By Richard Vedder
University presidents have been salivating over one recommendation from the Spellings Commission -- a huge increase in Pell Grants. Engineered by former North Carolina Governor Jim Hunt, the Commission's recommendation has been widely praised as a means of increasing need-based aid.
According to Inside Higher Education, however, commission chair Charles Miller is making the point that the Pell Grant recommendation was conditional -- more Pell Grant money should be committed only if colleges show progress in constraining their tuition increases. Moreover, the Commission set a "benchmark" of trying to reduce tuition increases below the growth in family income (a provision that Yours Truly managed to get in the report). Charles Miller's interpretation is exactly the same as mine. The Commission is not calling for price controls, but rather is saying "if you do your job in taking cost containment, productivity enhancement, and efficiency seriously, we will increase Pell Grant assistance to students -- a double whammy in the direction of increasing student affordability."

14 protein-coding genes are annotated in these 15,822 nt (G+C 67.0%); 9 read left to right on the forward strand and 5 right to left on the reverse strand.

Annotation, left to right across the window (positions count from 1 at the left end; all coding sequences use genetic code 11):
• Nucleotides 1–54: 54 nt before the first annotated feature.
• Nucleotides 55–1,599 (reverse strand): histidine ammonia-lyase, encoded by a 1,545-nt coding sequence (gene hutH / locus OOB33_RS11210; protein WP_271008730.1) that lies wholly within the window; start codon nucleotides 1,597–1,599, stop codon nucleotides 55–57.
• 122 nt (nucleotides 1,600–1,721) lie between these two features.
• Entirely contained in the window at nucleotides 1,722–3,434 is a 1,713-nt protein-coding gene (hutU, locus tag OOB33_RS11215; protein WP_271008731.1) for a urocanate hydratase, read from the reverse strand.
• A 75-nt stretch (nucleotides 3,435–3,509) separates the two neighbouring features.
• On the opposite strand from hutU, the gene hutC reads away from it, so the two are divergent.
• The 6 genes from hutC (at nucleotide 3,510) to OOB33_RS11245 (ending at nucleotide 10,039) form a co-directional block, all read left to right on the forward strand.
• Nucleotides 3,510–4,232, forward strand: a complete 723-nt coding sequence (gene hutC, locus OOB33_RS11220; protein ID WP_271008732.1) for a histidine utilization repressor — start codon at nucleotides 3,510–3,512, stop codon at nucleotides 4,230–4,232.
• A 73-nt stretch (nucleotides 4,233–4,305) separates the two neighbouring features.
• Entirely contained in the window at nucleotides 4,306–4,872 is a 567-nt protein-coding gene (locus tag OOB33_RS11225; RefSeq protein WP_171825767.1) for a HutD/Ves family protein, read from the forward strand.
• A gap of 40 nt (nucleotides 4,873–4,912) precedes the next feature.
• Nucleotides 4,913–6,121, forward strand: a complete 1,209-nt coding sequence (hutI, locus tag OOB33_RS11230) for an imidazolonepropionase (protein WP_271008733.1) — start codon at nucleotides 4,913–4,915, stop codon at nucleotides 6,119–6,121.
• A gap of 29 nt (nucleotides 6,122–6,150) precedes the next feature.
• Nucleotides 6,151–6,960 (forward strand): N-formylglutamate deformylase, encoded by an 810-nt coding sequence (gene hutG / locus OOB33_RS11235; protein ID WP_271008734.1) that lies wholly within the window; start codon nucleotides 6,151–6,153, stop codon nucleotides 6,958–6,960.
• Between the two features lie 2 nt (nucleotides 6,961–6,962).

Allow me this opportunity to say, as the Spellings Commission ends its formal mission, that Charles Miller has been an extraordinarily effective chair. Without his leadership, no report with any meaningful recommendations would have been approved. While the final report does not go far enough in my opinion, it is nonetheless a step in the right direction, a step that takes someone with Charles's leadership to pull off. Now we await tomorrow's response from the Administration to the commission report, and later the response of Congress and the Department of Education bureaucrats to this document.